Muslims like me of Indian heritage make up one in four of the entire world’s Muslim population. The North Indian ones have their own unique sectarian divides that cannot be found among any other cultural Muslim group. And it’s around this time of year that these cultural divides become especially prominent.
Some non-South Asian readers will be familiar with controversies about the permissibility or otherwise of celebrating the birthday of the Prophet Muhammad. In most nominally Muslim countries, there really isn’t any controversy. Everyone celebrates, with only minor variations between different groups.
But among South Asian Muslims, the meelad is always a source of controversy. Those who insist on doing meelad a certain way regard themselves as “sunni” and label anyone else as wahhabi or deobandi (a “sect” I doubt anyone in Indonesia or Bosnia has heard of). Those who prefer not to perform the meelad in that particular way label their opponents as barelvis (a “sect” I doubt anyone in Mauritania or Kazakhstan would have heard of) or qabar pujaris (grave worshippers) or ahl-i-bidat (innovators). Yes, it’s all gentlemanly good fun.
I grew up in a family where meelad was less about learning and applying sectarian labels and more about forcing your kids to attend boring functions and watching bearded boofy blokes sing devotional songs that none of us wheatbix kids could understand. The imams and uncles would give speeches in Urdu and occasionally in Hindlish (a special form of English unique to the Pakistani imams and the Pakistani medical doctors who dominated these proceedings).
But times have changed. On Saturday I went to a meelad function in Brisbane which was
largely in English. I looked forward to seeing how English-speaking Muslim communities kept the Indian meelad tradition alive. I looked forward to listening to songs kids of my nephews’ generation could understand. I looked forward to being spiritually energised by a lecture in English delivered in a manner my nephews would relate to.
And was I to be disappointed? You betcha! Some 2 hours was spent listening to naat devotional songs sung in Urdu so chaste that even Kevin Rudd would not be able to understand it despite his mastery of Asian languages. The singer was some dude whose claim to fame was that he was the nephew of a famous naat singer from Pakistan. And the name of the naat-nephew? Who cares?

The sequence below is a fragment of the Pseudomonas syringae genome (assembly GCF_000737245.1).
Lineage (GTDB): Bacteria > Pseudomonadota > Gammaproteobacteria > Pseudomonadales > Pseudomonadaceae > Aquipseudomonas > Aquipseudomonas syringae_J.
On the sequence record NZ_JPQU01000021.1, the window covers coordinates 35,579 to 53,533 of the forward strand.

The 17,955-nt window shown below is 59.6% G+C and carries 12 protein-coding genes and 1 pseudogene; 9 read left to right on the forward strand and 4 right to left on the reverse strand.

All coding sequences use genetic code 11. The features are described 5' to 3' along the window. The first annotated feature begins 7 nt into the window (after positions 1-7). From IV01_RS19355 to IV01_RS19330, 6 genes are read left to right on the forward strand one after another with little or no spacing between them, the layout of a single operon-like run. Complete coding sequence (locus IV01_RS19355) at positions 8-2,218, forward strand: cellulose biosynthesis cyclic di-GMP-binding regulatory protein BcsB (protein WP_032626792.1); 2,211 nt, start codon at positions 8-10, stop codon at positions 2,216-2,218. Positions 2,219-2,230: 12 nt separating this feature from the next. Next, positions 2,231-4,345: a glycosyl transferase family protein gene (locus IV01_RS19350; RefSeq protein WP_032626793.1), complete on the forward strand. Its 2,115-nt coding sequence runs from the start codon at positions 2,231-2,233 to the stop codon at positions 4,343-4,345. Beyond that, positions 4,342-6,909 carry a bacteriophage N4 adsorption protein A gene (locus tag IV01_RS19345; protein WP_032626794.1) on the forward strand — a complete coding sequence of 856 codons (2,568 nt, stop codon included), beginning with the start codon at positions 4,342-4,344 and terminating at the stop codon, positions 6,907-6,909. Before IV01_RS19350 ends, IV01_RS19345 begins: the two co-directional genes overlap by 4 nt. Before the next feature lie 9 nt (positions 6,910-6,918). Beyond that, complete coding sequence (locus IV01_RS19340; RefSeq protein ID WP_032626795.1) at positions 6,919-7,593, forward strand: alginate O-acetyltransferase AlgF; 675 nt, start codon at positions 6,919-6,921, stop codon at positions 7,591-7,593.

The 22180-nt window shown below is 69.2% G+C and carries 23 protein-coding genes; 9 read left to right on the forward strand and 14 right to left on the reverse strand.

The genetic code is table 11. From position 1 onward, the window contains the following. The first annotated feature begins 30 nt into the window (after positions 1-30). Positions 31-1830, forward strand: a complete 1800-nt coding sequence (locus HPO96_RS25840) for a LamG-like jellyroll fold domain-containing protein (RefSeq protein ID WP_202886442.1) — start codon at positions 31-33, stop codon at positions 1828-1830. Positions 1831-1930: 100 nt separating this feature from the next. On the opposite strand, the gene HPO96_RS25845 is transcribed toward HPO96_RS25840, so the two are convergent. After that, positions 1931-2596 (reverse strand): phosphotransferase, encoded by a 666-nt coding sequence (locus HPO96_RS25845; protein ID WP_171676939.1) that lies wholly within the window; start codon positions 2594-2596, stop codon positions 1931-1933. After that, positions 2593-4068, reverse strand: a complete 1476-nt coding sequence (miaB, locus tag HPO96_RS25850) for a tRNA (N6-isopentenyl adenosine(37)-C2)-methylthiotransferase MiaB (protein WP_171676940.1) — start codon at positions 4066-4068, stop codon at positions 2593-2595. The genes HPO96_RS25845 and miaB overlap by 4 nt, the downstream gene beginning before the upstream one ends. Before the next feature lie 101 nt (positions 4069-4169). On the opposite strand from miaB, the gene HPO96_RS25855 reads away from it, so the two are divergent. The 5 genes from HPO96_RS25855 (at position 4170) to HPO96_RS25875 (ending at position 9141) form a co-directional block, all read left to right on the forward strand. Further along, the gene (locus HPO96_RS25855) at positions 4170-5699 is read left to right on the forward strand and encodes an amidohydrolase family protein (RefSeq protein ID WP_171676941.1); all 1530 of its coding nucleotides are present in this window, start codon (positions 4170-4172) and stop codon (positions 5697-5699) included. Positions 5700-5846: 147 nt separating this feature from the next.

At one stage, our naat dude asked the audience in Urdu: “How many people here can understand Punjabi?”. Two hands rose from the audience. Mine wasn’t one of them. This didn’t stop Mr Naat from singing an incomprehensible Punjabi hymn.
And if you think that was bad, the singer then decided he wanted to provide some entertainment for a group he described using the mixed Urdu-English phrase of yooth keh log (literally “people of youth”). His effort consisted of the following naat in words even the most eminent linguists may find difficult to decipher. Here is the chorus:
Svit Madeenah, svit Madeenah svit Madeenah
Finally the English-speaking imam stood up to speak. This chap claimed to be a barrister and Islamic jurist (“faqih”) whose main claim to fame was that he had some association with an institution in the UK called Hijaz College.
This young barrister-cum-faqih then decided to use the occasion of the Prophet’s birthday to remind the Prophet’s followers gathered that we are divided into 73 sects, 72 of which are headed for hell. What better way to celebrate the birth and life of the man who united Muslims of all sects.
I almost fell off my chair when the Pommy imam made this fantastic claim: “I have been giving lectures since I was four years old!” Amazing. Imagine what kind of wisdom would emanate from the mouth of a 4 year old. The following examples immediately come to mind:
“Mummy, for God’s sake, give me an ice cream!”
“Wallahi, that toy is mine!!”
And finally, this classic:
If the meelad event I attended proved anything it’s that, despite the level of discourse being rather infantile, not even the infants and kids found the proceedings at all interesting. They were outside listening to their iPods. I joined them. Kate Ceberano proved much more enlightening than the mob of manic mullahs on stage.
Words © 2010 Irfan Yusuf
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